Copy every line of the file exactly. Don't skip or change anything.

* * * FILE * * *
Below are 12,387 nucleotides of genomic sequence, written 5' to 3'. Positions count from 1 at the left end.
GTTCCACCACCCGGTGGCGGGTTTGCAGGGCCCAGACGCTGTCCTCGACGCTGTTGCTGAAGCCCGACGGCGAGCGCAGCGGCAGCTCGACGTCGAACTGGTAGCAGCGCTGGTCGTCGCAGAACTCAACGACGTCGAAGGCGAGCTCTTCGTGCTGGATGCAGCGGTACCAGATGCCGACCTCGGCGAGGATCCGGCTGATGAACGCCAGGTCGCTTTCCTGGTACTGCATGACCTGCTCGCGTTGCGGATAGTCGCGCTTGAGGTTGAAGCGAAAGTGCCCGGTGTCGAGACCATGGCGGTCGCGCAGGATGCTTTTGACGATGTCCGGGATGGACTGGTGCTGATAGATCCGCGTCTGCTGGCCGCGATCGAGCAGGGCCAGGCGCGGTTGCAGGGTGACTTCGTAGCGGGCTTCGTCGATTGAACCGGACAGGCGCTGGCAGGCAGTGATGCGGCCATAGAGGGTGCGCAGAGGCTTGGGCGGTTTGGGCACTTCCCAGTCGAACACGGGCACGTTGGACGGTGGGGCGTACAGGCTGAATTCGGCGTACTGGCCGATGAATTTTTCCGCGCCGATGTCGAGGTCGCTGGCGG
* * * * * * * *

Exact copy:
Below are 12,387 nucleotides of genomic sequence, written 5' to 3'. Positions count from 1 at the left end.
GTTCCACCACCCGGTGGCGGGTTTGCAGGGCCCAGACGCTGTCCTCGACGCTGTTGCTGAAGCCCGACGGCGAGCGCAGCGGCAGCTCGACGTCGAACTGGTAGCAGCGCTGGTCGTCGCAGAACTCAACGACGTCGAAGGCGAGCTCTTCGTGCTGGATGCAGCGGTACCAGATGCCGACCTCGGCGAGGATCCGGCTGATGAACGCCAGGTCGCTTTCCTGGTACTGCATGACCTGCTCGCGTTGCGGATAGTCGCGCTTGAGGTTGAAGCGAAAGTGCCCGGTGTCGAGACCATGGCGGTCGCGCAGGATGCTTTTGACGATGTCCGGGATGGACTGGTGCTGATAGATCCGCGTCTGCTGGCCGCGATCGAGCAGGGCCAGGCGCGGTTGCAGGGTGACTTCGTAGCGGGCTTCGTCGATTGAACCGGACAGGCGCTGGCAGGCAGTGATGCGGCCATAGAGGGTGCGCAGAGGCTTGGGCGGTTTGGGCACTTCCCAGTCGAACACGGGCACGTTGGACGGTGGGGCGTACAGGCTGAATTCGGCGTACTGGCCGATGAATTTTTCCGCGCCGATGTCGAGGTCGCTGGCGG